Hogsett: I won’t ‘roll back’ Ballard’s legacy

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Joe Hogsett and Greg Ballard

Republican Mayor Greg Ballard spent part of his Election Day cheering on Democrat Joe Hogsett’s opponent in the Indianapolis mayor’s race.

But Wednesday morning, the two appeared together as Ballard congratulated Hogsett, the mayor-elect, on his victory and ensured a smooth transition to the office. Hogsett easily coasted to a victory in Tuesday’s election, winning 62 percent of the vote. His opponent, Chuck Brewer, earned 38 percent. About 22.7 percent, or 150,450, of Marion County's registered voters turned out for the election, the lowest showing in more than two decades. 

“I’m very proud of the work we’ve accomplished together,” Ballard said. “Joe, it’s all yours.”

Ballard said he has formed a transition team and will encourage his department directors to gather data that will be helpful to the next administration.

“I want to be clear the priority over the next couple of months will be to make sure we have as smooth and productive transition as possible,” Ballard said.

Hogsett said he would continue that spirit of bipartisanship when he takes office. He said he wants to use Ballard’s legacy as his foundation.

“Not one of (Indianapolis’ recent mayors), once elected, have sought to roll back or de-fund or undo anything that his predecessor has accomplished and that is the spirit I present myself today,” Hogsett said. “The legacy left by Mayor Ballard, I think, history will reflect on it very well.”

He even praised two of the programs—the Vision Fleet electric car contract and BlueIndy car-sharing service—that Democrats on the Indianapolis City-County Council have spent the last year fighting.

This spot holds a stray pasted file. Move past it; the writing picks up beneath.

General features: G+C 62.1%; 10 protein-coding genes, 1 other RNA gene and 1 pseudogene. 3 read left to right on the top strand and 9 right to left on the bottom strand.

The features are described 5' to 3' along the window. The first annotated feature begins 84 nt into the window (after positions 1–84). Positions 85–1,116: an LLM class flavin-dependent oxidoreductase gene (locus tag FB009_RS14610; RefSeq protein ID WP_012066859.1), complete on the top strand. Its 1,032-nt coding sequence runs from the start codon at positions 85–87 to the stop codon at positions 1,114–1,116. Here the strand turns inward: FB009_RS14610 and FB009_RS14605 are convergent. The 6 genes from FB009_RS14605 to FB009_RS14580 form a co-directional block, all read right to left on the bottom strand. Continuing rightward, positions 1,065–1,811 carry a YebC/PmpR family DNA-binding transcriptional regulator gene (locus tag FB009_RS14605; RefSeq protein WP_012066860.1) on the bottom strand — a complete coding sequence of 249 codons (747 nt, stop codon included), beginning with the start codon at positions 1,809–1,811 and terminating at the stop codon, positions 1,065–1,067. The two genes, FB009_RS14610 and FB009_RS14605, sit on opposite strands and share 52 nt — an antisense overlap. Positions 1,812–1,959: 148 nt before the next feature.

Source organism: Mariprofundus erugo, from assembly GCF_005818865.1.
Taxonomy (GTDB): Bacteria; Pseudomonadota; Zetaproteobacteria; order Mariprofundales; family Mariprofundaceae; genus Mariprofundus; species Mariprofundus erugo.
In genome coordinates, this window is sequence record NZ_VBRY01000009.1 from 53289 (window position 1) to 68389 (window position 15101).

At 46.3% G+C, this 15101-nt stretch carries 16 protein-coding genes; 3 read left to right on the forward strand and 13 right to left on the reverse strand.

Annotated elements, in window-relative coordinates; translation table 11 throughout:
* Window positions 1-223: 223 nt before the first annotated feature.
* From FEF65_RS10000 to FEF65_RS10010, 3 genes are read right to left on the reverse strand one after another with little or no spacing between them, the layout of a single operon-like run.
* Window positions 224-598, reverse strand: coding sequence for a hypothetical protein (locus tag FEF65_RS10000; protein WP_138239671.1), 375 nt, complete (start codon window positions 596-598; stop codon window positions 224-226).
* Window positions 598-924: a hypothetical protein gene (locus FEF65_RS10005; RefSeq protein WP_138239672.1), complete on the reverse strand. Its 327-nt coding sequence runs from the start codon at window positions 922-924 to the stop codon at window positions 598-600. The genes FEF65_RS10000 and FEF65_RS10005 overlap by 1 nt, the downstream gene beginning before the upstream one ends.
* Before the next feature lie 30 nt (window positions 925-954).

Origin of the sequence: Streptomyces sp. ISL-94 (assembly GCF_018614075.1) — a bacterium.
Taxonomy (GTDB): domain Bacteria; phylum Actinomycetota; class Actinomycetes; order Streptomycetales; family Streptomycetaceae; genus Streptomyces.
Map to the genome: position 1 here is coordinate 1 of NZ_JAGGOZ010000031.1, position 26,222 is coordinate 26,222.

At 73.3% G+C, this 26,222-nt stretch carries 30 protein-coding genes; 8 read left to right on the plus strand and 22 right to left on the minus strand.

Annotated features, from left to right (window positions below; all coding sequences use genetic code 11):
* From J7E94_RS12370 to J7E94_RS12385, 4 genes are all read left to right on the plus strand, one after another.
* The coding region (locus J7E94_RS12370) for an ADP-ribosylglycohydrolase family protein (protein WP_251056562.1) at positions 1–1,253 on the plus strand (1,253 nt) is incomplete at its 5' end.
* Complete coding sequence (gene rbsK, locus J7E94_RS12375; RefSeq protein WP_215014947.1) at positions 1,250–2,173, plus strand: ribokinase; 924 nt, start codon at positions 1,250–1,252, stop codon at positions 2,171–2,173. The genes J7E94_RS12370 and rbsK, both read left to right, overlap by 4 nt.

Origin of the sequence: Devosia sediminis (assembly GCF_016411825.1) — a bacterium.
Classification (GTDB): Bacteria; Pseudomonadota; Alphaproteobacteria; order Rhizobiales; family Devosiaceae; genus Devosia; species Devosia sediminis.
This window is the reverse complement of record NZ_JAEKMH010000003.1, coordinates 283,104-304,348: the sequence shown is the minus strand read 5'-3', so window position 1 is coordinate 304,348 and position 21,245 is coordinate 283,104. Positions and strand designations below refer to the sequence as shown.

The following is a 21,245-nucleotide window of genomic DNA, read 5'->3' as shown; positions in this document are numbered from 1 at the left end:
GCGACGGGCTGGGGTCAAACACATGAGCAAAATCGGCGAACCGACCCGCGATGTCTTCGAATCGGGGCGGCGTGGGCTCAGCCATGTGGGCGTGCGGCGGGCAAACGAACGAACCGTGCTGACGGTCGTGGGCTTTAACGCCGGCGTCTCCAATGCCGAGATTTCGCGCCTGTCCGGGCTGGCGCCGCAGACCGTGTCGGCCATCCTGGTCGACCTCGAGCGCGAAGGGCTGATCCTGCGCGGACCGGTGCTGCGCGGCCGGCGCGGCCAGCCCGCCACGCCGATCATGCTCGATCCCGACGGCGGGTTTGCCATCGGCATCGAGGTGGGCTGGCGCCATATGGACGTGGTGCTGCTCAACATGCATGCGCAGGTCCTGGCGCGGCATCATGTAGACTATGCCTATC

“From a conceptual standpoint, BlueIndy, Vision Fleet, I think are great ideas,” Hogsett said. “The biggest criticisms haven’t been necessarily on the merits but rather the way the decisions were made. Frankly, I’m not going to focus on a lot of the past. I want to be the kind of mayor that focuses on the future.”

Hogsett said he hasn’t had much time to think about who will fill key roles in his administration, including public safety director or police chief, and he hasn’t yet crafted a legislative agenda.

He said Republican Gov. Mike Pence called him last night to congratulate him. And he said he planned Wednesday to call Republican House Speaker Brian Bosma of Indianapolis, and Republican Senate President Pro Tem David Long of Fort Wayne, to start talking about their priorities.

Meanwhile, Ballard said he was looking forward to the last 60 days of his second term. He said he hasn’t decided what he’ll do after he leaves office.

Ballard said "don't count on it" to rumors that he will run for governor against Pence next year, but he didn't outright deny his interest in running for office again. He said "the timing of that just doesn't look good."

First, he said he needs some rest and to “mentally recharge.” 

“I’m not there yet,” Ballard said. “I’m talking to universities and I got national water and energy companies talking to me. I’ve got a lot of that going on right now, but I’m still kind of busy doing this stuff for awhile.”

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